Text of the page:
Sometimes I believe in it totally, I know it saves my life. Other times the question doesn’t even make sense. We are part of the world, everything is connected, that’s all I know.

The whole Exodus period – eight weeks prep followed by seven weeks filming – the smack and crack dealers complained that business was suffering. The day after we left town the addicts immediately returned to their old work. This makes me sad because nothing stuck. But it also makes me hopeful because if people have interesting things to do they don’t throw themselves away on shit drugs.

I hope that the links people made will survive but I don’t even know that.

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Maybe it’s wrong to raise people’s hopes if they don’t live in a place where they can be fulfilled. Delroy Moore a former printer pulled off an African accent and a wonderfully warm performance, The Drunken Priest (Gary Stanley) works in a petrol station. The Loony Preacher (Justin Smithers) and Yardman (Michael Tulloch) are both school teachers. Antony Johnson, a charismatic Aaron, puts up signs for a building society. There were many others, all fantastic who beat out actors for their parts but will they get a chance to do it again? They’re good enough that’s for sure.

Matthew Smith played Dada, an isolated, glue-sniffing street child. He’s from a poor background, small and thin for his age with a unique talent. Then his mother, his sister and one of his brothers appeared as extras and they were all instinctive and natural actors. Intrigued, I asked his Mum whether she had any idea why. She told me her Granny had been an actress in some old films she had never seen. Her name was Margaret Rutherford.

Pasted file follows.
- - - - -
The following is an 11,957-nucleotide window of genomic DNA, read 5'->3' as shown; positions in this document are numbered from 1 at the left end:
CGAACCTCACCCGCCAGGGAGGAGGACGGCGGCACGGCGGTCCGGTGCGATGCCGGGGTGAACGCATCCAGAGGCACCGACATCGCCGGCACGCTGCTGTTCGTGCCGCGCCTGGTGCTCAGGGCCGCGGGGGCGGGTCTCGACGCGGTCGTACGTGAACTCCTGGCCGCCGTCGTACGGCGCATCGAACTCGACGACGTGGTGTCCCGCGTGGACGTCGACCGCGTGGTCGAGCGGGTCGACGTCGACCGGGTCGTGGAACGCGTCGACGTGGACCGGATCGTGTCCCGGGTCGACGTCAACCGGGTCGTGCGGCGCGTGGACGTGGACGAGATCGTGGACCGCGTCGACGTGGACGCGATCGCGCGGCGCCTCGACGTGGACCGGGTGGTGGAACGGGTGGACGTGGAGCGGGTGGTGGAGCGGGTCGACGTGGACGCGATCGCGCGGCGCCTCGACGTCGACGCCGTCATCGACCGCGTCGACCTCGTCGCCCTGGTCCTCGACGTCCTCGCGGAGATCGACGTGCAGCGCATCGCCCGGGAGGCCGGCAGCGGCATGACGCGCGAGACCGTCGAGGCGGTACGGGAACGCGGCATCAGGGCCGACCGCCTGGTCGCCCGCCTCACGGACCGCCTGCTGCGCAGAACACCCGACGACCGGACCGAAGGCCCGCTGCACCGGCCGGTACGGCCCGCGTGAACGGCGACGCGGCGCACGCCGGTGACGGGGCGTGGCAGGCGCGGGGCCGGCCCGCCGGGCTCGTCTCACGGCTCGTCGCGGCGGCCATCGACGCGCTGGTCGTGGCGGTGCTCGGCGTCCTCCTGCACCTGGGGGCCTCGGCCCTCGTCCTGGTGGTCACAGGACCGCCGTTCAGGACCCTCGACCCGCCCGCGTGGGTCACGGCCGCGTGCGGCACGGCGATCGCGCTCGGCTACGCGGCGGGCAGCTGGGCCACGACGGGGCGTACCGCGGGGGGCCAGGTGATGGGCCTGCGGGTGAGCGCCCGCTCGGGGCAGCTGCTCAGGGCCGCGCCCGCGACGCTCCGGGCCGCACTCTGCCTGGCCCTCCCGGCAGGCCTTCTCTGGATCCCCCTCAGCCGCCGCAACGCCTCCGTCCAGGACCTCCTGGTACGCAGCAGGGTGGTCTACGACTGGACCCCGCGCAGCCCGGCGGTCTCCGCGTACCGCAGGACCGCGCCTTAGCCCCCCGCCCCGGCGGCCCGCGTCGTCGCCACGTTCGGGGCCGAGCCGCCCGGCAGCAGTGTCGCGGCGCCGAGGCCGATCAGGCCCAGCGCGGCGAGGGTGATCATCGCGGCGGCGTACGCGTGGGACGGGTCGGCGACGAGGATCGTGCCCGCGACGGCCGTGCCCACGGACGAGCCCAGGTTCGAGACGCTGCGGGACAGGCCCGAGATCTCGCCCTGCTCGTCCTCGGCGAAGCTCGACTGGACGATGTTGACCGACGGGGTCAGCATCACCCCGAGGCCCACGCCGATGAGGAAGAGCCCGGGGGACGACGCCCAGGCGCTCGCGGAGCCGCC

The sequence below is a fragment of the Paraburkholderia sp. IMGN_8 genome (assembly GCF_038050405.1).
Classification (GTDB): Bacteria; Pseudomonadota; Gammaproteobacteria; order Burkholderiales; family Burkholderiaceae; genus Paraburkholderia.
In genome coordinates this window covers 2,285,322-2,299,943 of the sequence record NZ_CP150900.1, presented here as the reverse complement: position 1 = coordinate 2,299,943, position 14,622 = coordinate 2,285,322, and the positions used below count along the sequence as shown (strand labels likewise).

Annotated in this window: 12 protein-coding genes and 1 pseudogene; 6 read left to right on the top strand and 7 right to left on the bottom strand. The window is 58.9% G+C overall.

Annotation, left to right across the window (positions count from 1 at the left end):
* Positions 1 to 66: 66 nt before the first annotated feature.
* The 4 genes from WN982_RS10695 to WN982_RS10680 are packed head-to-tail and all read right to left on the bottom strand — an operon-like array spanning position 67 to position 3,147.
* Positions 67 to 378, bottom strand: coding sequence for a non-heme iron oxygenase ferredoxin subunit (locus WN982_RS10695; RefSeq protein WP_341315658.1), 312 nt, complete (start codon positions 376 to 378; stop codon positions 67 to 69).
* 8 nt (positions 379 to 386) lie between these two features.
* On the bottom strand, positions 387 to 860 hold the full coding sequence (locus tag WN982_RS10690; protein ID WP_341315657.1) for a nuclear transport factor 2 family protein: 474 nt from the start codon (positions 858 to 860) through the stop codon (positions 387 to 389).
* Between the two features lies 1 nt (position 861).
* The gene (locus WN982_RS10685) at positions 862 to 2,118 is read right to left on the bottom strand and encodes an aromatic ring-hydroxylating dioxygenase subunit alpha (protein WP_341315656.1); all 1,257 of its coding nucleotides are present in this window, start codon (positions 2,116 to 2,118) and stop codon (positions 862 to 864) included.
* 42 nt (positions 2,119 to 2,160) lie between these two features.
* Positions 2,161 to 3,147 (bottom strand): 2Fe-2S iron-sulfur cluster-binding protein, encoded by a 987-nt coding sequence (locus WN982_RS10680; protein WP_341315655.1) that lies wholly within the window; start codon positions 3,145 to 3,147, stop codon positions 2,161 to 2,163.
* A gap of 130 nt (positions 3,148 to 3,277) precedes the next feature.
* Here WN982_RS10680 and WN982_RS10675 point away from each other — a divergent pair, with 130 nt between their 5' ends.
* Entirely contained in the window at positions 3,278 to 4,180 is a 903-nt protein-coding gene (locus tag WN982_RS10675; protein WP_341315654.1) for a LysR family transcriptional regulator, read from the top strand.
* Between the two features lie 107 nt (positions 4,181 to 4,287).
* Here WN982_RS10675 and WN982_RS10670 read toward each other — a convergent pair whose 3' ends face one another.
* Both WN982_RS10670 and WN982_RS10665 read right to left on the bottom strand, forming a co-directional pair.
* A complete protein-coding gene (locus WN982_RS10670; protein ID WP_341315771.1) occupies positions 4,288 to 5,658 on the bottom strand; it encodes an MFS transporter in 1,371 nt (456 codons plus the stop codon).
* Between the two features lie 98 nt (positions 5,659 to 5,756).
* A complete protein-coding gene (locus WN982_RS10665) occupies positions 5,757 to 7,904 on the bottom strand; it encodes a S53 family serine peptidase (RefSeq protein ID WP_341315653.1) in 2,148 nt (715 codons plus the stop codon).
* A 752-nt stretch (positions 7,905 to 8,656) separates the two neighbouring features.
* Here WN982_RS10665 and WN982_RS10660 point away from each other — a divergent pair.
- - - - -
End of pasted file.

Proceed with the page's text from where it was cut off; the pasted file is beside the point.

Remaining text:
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Exodus hits most of the narrative points of the original story. Baby Moses is given away to the Pharaoh’s wife and as an adult he discovers that he is one of them rather not one of us. The Burning Bush becomes a 25 metre sculpture by Antony Gormley, a giant man built out of urban detritus and burnt to the ground. It’s a gesture of defiance from the Unwanted to the people of the Promised Land, warning of terrible violence unless poverty and injustice are addressed. When Pharaoh refuses to let his people go Moses turns to terrorism. Like the Old Testament God he dishes out indiscriminate violence in pursuit of a political purpose. And like everyone who believes God is speaking to him, he’s very dangerous.

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The body of Jethro, the Dreamland teacher is burnt in the fire. The next day a stray dog scavenges a charred rib, Moses chases the dog but a raven swoops down, picks up the bone and flies off with it to the Pharaoh’s garden where it begins to speak. It takes with it stories which refugee children have told Jethro and carries them inside the Pharaoh’s head. “The people who killed my father, they will kill me. That is what an enemy is.”

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Gericault’s Raft of the Medusa reminded me of photographs of modern day refugees clinging to rickety craft. It was the last scene we filmed and it was hellish. The wind machine made a ghastly racket and spewed out headache inducing fumes, Baby Moses completely freaked when he was swept into the water, the Raft Boys got cold, wet and fractious and Moses had to slog underwater in big boots and a waterlogged coat despite his dread of drowning. In a way it was a good thing because the rest of the shoot had been such a joy I wasn’t ready for it to end. And then I was.

All photos by Thierry Bal